Live Action TV

  • An episode of Black Hole High was actually called "Chirality," and introduced the concept in a chemistry class—then used it as a justification for a Personality Swap episode.

Tabletop Games

  • In GURPS Time Travel, this is one of the entries on the "something went wrong with our dimension-traveling device" chart.

Video Games

  • In Mass Effect, the turians and quarians have roughly humanoid biochemistry, but with opposite-chirality proteins, while several other species have the same chirality of protein as humans do. Eating food intended for an opposite-chirality species can (at best) pass through one's system without providing any nutrients and (at worst) lead to dangerous allergic reactions.

Web Comics

  • Freefall. In the 'garden-world' of Pfouts, life developed with opposite chirality as compared to humans, making it more inhospitable to human colonization than a bare ball of rock could ever be. Thus, some clever humans are speculating about uplifting a local species to sentience, thus gaining a colony-by-extension for humanity. One of the main characters is an uplifted wolf, made as a proof-of-concept for that endeavour.

Web Original

  • From the files of the SCP Foundation comes SCP-739, a small closet with mirrored interiors. Closing a person in the booth once will flip all their amino-chains. Closing them in twice will switch them back, but repeating the experiment too many times with the same subject leads to something else emerging. As a fun side benefit, locking sugar packets in the closet will flip them as well. The scientist specifically notes that they would make excellent diet sweeteners.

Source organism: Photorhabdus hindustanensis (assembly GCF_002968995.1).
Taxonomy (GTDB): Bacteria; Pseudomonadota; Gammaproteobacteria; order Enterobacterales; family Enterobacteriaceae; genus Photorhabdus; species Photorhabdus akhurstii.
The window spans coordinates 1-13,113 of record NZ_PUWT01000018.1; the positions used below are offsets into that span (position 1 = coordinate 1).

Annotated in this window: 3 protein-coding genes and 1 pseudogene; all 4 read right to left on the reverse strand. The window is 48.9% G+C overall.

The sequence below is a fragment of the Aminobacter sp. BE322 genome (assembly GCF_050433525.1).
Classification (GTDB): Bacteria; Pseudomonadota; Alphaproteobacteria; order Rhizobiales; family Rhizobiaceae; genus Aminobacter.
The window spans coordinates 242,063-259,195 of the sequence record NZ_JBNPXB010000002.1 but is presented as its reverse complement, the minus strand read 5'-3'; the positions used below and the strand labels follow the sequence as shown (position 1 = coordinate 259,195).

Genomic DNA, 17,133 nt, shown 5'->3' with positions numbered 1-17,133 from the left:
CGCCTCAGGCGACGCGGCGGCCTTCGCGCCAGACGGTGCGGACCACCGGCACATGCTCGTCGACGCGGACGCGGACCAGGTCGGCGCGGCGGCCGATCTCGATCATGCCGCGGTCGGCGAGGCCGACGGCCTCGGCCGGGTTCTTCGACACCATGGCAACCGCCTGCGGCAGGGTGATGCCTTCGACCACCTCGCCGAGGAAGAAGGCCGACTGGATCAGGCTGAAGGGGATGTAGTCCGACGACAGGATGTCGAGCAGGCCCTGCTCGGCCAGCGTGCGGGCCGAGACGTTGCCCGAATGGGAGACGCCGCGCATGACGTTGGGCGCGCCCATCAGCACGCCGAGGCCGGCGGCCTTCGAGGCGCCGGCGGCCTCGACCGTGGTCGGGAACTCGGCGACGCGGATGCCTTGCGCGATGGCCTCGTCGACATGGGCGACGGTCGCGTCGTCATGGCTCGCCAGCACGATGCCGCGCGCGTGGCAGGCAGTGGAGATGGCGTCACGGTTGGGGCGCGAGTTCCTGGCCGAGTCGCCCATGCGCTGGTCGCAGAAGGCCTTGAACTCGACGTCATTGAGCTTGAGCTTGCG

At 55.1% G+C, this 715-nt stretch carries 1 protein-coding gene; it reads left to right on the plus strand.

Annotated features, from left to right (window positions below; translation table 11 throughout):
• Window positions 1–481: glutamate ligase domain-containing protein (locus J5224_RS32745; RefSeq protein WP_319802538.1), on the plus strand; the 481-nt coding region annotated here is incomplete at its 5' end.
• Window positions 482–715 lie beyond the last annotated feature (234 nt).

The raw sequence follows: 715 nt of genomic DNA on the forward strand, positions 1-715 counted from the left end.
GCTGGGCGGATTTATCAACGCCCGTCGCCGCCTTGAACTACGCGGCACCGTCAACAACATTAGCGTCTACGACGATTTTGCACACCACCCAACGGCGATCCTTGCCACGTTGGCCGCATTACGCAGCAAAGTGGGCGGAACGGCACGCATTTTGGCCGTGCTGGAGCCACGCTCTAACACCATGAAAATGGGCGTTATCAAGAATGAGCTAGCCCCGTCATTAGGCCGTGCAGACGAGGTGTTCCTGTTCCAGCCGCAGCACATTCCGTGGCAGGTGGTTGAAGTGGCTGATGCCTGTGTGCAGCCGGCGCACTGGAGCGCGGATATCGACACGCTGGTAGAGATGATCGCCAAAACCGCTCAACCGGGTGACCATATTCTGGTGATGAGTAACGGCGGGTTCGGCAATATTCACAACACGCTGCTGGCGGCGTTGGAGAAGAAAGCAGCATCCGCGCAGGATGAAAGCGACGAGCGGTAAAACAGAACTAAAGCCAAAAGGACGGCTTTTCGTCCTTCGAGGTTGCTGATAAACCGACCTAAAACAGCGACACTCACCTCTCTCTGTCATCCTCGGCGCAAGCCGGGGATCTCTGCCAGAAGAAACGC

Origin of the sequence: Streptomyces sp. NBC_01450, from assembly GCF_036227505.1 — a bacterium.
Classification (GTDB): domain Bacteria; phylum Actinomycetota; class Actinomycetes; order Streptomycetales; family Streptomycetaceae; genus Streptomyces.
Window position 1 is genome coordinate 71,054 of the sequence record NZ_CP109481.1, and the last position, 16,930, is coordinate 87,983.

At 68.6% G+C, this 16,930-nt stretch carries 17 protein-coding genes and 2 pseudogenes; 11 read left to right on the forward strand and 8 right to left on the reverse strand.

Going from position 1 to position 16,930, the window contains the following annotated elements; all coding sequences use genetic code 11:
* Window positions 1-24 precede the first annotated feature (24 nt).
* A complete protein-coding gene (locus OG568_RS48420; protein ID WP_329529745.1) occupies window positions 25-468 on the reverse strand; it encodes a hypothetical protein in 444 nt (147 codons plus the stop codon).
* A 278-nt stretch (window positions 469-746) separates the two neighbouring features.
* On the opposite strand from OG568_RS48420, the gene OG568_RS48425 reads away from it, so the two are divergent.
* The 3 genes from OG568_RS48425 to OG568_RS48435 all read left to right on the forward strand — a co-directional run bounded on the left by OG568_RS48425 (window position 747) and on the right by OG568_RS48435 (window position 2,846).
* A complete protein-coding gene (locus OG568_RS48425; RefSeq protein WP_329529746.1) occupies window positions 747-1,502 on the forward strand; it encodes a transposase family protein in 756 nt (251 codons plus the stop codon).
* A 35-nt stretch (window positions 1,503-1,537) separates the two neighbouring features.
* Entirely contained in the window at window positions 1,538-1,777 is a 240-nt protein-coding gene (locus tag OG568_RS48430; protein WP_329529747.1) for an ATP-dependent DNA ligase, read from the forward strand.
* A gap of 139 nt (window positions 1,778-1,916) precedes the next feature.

Real Life

  • A recurring research project carried out by organic chemists has been to develop a sugar with at least part of the molecule having a reversed chirality: the goal is to have a sugar that will trigger the taste buds for sweetness the same but be unable to be taken up by the body (and as a bonus, the bacteria that cause tooth decay), thus being calorie-free.
  • Receptors for proteins, hormones, and other organic chemical compounds are made to fit certain molecular structures of a certain chirality. If a molecule does not have the correct chirality, it doesn't fit in the receptor, or worse, can actively harm the organism. As if that's not enough, the human body can sometimes metabolize a useful structure into its harmful mirror image. This was what happened with Thalidomide - a certain chiral structure (also called an enantiomer) of the compound was useful for the effects of morning sickness in pregnant women, but the other enantiomer of it caused terrible birth defects. This is also the case with the cancer-fighting drug Platinol, which only causes sickness because scientists can't separate the helpful enantiomer of the drug from the toxic one, so it's sold as a mixture of the two (any mixture of both enantiomers of a compound is called a racemic mixture).
  1. This is not to be confused with the molecule's optical activity: that is, if we shine a light through its solution, l-isomer will rotate its polarization plane (a plane the EM-wave is oscillating) to the left, that is, counter-clockwise, and d-isomer, or dextrorotatory one, will do it to the right, or clockwise. Many L-isomers are in fact l- (or (-), as chemists now prefer to designate them) isomers, and vice versa, but it's not true for all of them.